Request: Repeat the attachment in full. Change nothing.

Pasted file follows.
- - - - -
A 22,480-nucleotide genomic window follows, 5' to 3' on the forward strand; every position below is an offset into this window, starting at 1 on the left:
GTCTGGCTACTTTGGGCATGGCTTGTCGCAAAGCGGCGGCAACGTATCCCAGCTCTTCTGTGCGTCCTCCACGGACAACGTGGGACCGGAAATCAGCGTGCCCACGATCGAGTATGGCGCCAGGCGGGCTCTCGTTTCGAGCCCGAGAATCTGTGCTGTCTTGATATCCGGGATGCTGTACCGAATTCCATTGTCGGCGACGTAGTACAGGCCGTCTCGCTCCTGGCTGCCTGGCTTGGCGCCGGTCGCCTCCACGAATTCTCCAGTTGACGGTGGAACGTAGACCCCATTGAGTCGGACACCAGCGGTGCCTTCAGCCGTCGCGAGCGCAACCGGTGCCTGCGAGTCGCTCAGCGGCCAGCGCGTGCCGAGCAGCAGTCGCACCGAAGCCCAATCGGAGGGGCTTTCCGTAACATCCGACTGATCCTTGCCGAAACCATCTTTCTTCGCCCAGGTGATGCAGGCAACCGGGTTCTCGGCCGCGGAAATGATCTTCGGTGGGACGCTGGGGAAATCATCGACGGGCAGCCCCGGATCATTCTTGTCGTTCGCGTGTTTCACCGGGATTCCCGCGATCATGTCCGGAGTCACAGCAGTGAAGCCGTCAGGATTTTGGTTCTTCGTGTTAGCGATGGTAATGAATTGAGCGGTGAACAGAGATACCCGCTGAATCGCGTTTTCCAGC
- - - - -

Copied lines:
A 22,480-nucleotide genomic window follows, 5' to 3' on the forward strand; every position below is an offset into this window, starting at 1 on the left:
GTCTGGCTACTTTGGGCATGGCTTGTCGCAAAGCGGCGGCAACGTATCCCAGCTCTTCTGTGCGTCCTCCACGGACAACGTGGGACCGGAAATCAGCGTGCCCACGATCGAGTATGGCGCCAGGCGGGCTCTCGTTTCGAGCCCGAGAATCTGTGCTGTCTTGATATCCGGGATGCTGTACCGAATTCCATTGTCGGCGACGTAGTACAGGCCGTCTCGCTCCTGGCTGCCTGGCTTGGCGCCGGTCGCCTCCACGAATTCTCCAGTTGACGGTGGAACGTAGACCCCATTGAGTCGGACACCAGCGGTGCCTTCAGCCGTCGCGAGCGCAACCGGTGCCTGCGAGTCGCTCAGCGGCCAGCGCGTGCCGAGCAGCAGTCGCACCGAAGCCCAATCGGAGGGGCTTTCCGTAACATCCGACTGATCCTTGCCGAAACCATCTTTCTTCGCCCAGGTGATGCAGGCAACCGGGTTCTCGGCCGCGGAAATGATCTTCGGTGGGACGCTGGGGAAATCATCGACGGGCAGCCCCGGATCATTCTTGTCGTTCGCGTGTTTCACCGGGATTCCCGCGATCATGTCCGGAGTCACAGCAGTGAAGCCGTCAGGATTTTGGTTCTTCGTGTTAGCGATGGTAATGAATTGAGCGGTGAACAGAGATACCCGCTGAATCGCGTTTTCCAGC